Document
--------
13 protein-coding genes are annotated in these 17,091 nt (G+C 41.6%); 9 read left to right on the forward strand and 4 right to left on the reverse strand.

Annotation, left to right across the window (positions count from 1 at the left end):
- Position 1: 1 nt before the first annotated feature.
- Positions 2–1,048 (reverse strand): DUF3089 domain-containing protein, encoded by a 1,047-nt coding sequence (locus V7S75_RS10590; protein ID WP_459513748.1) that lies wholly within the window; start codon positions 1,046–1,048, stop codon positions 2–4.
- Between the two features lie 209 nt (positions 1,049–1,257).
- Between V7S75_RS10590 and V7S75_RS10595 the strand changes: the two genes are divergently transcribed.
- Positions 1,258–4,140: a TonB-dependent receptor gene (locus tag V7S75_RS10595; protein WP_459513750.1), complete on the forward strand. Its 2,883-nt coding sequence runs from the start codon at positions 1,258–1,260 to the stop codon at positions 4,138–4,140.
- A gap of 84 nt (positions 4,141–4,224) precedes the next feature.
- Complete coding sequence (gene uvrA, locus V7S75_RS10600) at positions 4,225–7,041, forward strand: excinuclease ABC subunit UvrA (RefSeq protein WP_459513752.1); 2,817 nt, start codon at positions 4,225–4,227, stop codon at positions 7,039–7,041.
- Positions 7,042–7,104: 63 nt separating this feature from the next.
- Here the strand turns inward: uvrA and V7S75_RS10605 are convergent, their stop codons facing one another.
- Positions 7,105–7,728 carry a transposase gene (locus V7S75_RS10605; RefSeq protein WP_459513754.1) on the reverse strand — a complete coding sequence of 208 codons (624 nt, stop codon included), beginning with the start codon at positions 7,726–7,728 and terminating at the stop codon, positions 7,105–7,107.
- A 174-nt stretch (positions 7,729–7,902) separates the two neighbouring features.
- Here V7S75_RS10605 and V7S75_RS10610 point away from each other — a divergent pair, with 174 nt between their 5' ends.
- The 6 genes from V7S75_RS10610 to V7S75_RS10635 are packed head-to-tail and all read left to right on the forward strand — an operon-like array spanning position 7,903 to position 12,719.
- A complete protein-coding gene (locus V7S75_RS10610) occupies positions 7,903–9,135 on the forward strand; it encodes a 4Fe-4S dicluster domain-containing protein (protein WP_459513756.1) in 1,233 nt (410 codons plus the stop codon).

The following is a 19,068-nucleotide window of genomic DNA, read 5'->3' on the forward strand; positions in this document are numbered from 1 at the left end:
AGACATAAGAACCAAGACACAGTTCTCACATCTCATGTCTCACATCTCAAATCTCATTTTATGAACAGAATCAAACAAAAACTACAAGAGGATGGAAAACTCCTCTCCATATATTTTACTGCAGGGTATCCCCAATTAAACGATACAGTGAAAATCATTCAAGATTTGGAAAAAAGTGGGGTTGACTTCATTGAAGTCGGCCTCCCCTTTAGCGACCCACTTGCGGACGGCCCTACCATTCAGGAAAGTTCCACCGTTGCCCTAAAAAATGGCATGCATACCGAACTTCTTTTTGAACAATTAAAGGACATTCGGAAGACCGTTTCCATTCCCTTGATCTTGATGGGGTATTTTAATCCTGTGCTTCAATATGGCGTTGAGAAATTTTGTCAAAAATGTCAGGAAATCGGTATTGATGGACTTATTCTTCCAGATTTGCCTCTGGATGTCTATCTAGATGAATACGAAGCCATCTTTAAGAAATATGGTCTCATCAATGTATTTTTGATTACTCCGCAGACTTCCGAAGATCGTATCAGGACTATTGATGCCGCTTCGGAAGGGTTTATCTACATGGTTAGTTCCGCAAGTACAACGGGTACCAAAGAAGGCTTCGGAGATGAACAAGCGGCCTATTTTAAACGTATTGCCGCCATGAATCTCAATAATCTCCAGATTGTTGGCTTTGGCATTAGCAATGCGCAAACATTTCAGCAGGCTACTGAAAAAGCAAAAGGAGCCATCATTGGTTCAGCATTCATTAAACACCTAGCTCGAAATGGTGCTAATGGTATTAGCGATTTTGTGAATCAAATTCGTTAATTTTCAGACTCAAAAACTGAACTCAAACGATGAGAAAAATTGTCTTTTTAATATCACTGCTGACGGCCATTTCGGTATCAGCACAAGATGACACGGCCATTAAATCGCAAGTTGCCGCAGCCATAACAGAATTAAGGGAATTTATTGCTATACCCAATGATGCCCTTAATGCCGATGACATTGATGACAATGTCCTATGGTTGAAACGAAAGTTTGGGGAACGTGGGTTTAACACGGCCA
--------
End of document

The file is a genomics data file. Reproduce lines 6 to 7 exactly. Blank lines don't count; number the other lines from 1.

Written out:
- Between V7S75_RS10590 and V7S75_RS10595 the strand changes: the two genes are divergently transcribed.
- Positions 1,258–4,140: a TonB-dependent receptor gene (locus tag V7S75_RS10595; protein WP_459513750.1), complete on the forward strand. Its 2,883-nt coding sequence runs from the start codon at positions 1,258–1,260 to the stop codon at positions 4,138–4,140.